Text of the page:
A new study published in the Annals of Family Medicine finds that the use of electronic health records with diabetes patients did not lead to improved adherence of care guidelines or improved outcomes. The study analyzed data from 16 EHR-using practices and another 26 EHR-free practices located in two Northeastern states. Researchers assessed measures of care for about 800 diabetes patients, and found that EHR use did not lead to better adherence to care guidelines.
EHR use was also not tied to more rapid improvement in adherence, the study found, and patients in EHR-free practices were more likely to meet outcome targets at the two-year follow-up.
"Consistent use of an EHR over three years does not ensure successful use for improving the quality of diabetes care," the study concludes. "Ongoing efforts to encourage adoption and meaningful use of EHRs in primary care should focus on ensuring that use succeeds in improving care. These efforts will need to include provision of assistance to longer-term EHR users."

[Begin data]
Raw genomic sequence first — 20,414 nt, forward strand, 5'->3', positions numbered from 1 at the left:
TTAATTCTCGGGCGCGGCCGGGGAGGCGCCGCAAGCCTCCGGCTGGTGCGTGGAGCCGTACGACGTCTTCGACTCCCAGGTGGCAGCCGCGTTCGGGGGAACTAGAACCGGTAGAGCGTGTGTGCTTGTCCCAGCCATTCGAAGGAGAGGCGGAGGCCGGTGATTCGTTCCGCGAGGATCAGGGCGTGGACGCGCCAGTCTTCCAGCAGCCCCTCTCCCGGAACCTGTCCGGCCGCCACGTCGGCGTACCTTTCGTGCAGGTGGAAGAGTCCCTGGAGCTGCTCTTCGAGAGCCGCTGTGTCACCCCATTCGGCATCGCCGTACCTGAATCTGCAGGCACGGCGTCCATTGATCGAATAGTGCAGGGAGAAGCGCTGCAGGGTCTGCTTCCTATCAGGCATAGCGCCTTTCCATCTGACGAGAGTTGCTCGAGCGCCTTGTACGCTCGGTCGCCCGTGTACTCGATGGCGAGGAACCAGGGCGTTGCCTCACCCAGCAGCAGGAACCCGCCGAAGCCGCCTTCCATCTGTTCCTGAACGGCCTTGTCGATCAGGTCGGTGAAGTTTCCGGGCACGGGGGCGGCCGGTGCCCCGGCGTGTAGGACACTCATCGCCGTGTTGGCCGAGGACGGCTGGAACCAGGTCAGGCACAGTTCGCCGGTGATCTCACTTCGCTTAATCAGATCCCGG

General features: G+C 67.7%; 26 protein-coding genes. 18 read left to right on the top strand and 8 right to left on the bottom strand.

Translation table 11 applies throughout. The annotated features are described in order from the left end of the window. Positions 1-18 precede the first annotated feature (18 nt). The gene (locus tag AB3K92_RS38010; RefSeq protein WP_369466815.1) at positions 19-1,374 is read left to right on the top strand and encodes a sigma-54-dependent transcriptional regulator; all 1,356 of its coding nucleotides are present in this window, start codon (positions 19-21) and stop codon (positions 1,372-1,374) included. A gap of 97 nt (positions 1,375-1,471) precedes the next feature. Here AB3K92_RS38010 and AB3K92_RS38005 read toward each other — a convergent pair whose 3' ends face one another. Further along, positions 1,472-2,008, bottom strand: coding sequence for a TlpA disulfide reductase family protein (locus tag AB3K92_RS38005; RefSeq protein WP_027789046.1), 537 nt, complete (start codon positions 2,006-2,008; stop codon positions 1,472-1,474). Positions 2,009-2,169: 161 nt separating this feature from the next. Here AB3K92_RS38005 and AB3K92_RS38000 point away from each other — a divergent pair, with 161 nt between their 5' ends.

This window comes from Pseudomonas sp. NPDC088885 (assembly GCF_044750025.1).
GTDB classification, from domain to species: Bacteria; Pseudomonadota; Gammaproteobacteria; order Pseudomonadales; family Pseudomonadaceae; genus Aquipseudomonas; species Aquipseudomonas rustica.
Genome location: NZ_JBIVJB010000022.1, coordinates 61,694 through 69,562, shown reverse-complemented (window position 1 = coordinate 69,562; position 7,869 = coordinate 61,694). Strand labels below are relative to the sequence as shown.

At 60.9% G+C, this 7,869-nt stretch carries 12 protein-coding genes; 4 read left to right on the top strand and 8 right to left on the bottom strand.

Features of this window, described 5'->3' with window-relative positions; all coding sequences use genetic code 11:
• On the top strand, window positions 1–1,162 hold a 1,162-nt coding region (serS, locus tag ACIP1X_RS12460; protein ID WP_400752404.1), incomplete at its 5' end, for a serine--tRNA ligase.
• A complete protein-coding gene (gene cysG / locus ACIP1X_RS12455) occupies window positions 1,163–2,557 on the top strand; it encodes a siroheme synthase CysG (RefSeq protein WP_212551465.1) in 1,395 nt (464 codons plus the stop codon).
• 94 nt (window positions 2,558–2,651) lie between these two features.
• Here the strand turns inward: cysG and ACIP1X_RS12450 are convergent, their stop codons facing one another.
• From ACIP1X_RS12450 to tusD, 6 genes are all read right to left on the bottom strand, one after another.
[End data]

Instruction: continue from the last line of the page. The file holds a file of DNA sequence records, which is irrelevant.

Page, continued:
Here are some other findings:
- While adherence to treatment guidelines improved over the first two years, from 43.8 percent of patients to 51.7 percent, the rates of improvement were the same between the two groups.
- The percentage of patients reaching targeted outcomes also increased measurably leading up to the two-year follow-up, but there was also no significant difference between the two groups.
- Patients in practices with paper records were consistently more likely to receive recommended care at the two-year follow-up, though the difference was only statistically significant with respect to achieving outcome targets.